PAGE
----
There are 3 types of people in Richmond not getting a COVID-19 vaccine

Posted at 5:39 PM, Jun 02, 2021
and last updated 2021-06-02 18:43:18-04

RICHMOND, Va. -- With COVID-19 restrictions lifted and more Virginians getting the COVID-19 shot, City of Richmond leaders have shifted vaccination efforts to better reach communities in their own backyard.

A little more than 51% of adults in the City of Richmond have gotten at least one COVID-19 shot, according to Richmond Health District officials.

Richmond Mayor Levar Stoney said the city has set a goal of reaching 70% by July, which means there is still a long way to go.

Richmond officials said at a press briefing Wednesday those who are not yet vaccinated fall into three main camps:

  1. Those who are homebound
  2. People who are willing but had life get in the way
  3. Vaccine skeptics

The first two groups are the largest, health officials said citing survey data.

“Life is happening to people so fast right now, I don’t think there’s a real resistance necessarily, but just, hey, I’m a little slow. I’m going to get it; I just got to get it on my timetable,” Stoney said.

The Richmond City Health District launched a signup portal to allow community groups and businesses the opportunity to host vaccination events.

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Teams of trained nurses and workers will bring COVID-19 shots to churches or community events and vaccinate those who meet CDC criteria, including children 12 and up with the permission of their guardian, on a walk-up basis.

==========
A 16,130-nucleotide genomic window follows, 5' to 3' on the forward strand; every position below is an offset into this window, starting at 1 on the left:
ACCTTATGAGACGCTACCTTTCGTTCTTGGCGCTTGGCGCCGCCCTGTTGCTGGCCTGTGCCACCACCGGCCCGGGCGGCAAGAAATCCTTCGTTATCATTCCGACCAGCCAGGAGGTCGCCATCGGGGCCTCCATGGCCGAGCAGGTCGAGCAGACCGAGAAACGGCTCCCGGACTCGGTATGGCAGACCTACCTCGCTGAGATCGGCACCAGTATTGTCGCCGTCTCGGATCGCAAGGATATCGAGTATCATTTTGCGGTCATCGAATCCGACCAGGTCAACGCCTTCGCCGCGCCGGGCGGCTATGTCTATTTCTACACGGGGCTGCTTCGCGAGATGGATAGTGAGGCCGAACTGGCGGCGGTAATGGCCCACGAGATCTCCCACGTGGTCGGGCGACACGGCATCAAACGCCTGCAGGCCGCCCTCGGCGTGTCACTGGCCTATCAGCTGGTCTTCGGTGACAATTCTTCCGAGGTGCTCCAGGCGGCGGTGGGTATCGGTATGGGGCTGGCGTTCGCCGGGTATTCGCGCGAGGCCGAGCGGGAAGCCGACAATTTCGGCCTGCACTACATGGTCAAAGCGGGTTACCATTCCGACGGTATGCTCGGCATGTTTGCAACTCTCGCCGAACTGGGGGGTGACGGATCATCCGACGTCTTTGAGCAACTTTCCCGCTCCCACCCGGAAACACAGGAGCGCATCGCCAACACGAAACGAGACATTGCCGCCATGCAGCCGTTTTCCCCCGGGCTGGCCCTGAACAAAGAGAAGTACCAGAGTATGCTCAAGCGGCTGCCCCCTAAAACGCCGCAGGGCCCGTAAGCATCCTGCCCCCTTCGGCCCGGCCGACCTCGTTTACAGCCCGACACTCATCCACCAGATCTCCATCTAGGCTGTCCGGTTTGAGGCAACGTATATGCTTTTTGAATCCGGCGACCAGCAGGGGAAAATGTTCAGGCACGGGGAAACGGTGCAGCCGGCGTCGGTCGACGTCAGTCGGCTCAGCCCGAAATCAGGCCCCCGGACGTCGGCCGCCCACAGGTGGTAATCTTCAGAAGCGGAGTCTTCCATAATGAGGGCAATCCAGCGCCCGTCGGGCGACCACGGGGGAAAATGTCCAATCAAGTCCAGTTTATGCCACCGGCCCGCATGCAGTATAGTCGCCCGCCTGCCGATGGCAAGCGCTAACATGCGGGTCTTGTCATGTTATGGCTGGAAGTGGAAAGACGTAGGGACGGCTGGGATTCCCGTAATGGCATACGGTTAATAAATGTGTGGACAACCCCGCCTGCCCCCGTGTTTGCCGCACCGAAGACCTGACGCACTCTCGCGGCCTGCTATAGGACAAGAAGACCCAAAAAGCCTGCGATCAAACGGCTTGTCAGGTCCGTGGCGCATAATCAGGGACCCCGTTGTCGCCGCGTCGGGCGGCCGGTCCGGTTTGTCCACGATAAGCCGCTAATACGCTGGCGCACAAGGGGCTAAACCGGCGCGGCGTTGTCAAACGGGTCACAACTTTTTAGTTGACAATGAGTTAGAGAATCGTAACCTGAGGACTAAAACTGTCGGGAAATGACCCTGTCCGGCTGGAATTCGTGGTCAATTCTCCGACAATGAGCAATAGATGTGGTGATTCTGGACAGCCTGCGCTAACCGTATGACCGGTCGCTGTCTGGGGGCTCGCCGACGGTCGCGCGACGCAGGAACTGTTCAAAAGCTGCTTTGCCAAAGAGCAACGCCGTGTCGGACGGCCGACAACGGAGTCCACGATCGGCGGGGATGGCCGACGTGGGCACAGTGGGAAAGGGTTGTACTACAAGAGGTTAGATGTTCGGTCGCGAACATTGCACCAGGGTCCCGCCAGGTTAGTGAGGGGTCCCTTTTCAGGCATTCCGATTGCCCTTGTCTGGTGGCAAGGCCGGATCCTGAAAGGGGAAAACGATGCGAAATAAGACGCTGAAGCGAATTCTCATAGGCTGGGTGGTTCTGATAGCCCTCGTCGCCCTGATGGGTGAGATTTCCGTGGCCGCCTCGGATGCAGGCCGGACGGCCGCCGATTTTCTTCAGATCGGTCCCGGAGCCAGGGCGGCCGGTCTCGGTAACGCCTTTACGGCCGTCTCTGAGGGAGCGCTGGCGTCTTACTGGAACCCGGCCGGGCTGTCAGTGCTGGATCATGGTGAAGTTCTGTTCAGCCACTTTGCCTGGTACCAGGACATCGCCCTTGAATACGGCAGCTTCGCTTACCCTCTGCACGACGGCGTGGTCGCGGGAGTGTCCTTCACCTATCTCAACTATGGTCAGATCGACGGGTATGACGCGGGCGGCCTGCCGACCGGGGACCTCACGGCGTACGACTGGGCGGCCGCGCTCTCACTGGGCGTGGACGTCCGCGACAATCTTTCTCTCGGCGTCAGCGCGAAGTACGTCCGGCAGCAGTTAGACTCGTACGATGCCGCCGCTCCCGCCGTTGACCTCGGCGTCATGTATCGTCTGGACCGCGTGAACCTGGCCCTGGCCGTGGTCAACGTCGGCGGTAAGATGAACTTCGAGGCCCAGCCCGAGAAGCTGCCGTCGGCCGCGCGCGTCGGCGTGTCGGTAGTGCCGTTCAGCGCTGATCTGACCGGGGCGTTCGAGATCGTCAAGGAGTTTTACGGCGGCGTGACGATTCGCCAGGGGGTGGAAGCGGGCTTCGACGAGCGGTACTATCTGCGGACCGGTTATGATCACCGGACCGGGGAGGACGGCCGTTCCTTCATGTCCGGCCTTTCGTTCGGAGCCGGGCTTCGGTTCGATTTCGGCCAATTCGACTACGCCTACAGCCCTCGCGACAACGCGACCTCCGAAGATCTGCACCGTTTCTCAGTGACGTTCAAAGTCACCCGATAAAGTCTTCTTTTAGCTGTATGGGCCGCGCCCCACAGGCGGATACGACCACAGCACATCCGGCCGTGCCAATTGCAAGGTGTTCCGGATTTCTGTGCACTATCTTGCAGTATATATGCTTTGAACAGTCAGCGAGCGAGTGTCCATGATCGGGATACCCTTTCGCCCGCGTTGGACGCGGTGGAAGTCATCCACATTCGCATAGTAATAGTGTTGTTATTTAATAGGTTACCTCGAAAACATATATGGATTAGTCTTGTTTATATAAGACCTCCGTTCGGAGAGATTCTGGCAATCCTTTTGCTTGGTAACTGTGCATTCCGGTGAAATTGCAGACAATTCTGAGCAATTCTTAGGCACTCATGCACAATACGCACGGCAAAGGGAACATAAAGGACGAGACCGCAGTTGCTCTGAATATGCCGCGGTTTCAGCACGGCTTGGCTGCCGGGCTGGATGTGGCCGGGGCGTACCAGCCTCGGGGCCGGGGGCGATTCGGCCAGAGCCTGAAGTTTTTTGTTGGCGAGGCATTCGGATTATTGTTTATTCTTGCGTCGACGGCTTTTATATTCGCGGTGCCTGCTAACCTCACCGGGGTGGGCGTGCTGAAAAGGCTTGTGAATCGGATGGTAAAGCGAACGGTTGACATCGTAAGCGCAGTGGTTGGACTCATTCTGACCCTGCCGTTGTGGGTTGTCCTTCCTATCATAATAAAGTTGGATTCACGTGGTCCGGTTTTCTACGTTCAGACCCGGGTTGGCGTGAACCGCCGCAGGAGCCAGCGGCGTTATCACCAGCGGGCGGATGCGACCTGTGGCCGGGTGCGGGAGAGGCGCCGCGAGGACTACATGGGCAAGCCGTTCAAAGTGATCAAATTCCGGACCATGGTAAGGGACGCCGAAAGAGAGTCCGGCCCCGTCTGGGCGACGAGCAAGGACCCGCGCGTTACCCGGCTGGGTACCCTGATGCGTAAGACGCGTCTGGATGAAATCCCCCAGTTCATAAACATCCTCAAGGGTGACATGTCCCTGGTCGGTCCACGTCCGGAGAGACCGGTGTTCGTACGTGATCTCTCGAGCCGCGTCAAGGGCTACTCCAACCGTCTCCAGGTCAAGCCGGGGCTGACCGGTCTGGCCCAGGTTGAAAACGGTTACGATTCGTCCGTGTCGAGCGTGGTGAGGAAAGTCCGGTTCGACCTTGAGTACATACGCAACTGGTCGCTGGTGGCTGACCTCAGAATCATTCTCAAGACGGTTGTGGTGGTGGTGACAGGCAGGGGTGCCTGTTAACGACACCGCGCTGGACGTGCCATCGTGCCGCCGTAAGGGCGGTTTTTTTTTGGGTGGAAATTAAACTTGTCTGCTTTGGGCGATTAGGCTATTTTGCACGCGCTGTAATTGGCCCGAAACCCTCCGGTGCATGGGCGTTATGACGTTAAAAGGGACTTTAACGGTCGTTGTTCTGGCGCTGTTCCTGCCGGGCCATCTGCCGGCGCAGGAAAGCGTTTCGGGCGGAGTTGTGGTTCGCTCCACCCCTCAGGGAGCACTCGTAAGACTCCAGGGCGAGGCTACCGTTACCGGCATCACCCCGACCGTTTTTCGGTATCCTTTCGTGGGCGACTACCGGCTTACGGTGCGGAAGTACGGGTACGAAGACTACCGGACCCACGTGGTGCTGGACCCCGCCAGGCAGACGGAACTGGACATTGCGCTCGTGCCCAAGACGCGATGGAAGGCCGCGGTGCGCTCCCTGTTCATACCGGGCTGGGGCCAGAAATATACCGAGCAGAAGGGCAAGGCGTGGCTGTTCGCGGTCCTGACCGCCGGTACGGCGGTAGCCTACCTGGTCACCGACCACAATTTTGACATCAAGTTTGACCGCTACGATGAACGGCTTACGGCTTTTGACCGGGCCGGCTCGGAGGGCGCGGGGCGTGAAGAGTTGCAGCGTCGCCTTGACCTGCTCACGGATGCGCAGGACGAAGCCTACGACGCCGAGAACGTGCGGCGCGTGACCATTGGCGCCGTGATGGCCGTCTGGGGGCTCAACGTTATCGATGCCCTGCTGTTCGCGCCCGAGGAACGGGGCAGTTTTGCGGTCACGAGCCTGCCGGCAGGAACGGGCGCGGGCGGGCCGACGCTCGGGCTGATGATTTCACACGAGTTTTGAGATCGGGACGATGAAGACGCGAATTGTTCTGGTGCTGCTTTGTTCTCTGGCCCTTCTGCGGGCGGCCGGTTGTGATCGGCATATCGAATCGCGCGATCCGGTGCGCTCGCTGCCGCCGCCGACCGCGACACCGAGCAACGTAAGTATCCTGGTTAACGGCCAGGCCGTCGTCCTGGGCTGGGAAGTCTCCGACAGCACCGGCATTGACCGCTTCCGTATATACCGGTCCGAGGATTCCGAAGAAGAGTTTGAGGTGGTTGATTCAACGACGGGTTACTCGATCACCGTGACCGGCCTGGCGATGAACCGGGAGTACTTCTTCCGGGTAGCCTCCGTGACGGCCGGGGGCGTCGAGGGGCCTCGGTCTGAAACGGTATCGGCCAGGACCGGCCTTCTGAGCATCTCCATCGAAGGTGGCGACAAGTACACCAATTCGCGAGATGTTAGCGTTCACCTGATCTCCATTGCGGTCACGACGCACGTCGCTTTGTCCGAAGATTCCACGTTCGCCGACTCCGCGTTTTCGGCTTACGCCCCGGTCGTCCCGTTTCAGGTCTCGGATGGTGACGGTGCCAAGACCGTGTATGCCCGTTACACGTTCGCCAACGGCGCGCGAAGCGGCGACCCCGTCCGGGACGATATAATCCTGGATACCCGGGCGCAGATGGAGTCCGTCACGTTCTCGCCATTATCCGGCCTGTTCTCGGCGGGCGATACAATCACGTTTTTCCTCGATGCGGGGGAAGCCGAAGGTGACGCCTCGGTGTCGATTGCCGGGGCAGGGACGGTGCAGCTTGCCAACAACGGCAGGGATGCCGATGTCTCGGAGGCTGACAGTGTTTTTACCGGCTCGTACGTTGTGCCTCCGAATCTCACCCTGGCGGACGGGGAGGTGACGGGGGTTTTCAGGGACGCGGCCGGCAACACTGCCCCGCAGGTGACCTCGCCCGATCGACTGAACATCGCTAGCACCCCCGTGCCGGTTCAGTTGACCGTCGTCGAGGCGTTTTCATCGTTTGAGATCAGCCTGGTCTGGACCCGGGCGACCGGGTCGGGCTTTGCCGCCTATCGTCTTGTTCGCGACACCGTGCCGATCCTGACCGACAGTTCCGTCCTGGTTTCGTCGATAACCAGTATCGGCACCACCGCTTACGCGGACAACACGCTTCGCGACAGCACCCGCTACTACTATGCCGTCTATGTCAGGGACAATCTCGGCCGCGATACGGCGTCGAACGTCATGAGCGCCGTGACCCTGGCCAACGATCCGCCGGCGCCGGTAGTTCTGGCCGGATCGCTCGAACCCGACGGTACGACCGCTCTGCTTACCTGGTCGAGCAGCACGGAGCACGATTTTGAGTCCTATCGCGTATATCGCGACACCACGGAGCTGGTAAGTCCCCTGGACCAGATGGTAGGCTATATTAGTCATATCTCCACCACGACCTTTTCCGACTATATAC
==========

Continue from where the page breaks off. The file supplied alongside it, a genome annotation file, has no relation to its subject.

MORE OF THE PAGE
The move marked a shift from mass vaccination sites and toward local events to bring shots directly into communities that may still include sizable unvaccinated populations.

“So this switch to much smaller teams will allow us to vaccinate and educate in more areas across the city,” Amy Popovich, with RCHD, said.

Starting at Noon on June 3, those interested in bringing a mobile vaccination team to their business or event can go to or call he Richmond COVID-19 call center at 804-205-3501.

Vaccine Event and Job Fair

Richmond is also hosting a community event in South Richmond aimed at tackling two pandemic problems:

  • Vaccination access
  • Worker shortages

On June 12 at Southside Plaza, vaccination teams will be providing shots on a walk-up basis, plus local businesses and hiring agencies will be on-site for a job fair to connect with workers seeking employment.

"There’s a real, real crisis in hiring in the hospitality industry right now, so we’re hoping these people can come to tell their stories, explain to people this is a good job, this is a good career opportunity,” Jason Alley, an advisor the Mayor on restaurants and small businesses, said. “Southside area is the highest concentration of lower-income families, so we’re wanting to make sure we’re doing something that’s really accessible to these vulnerable populations.”

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Alley said those who get vaccinated at the event will get a free lunch.

Popovich said their surveys showed a small group of vaccine skeptics within the city.

She said outreach teams are reaching hundreds of people weekly to provide verified information and dispel any myths about the approved COVID-19 vaccines.

“Our role is to provide that accurate information so that our families and friends and neighbors can make the decision that’s best for them,” Popovich said.

You can learn more about the vaccination efforts in Virginia at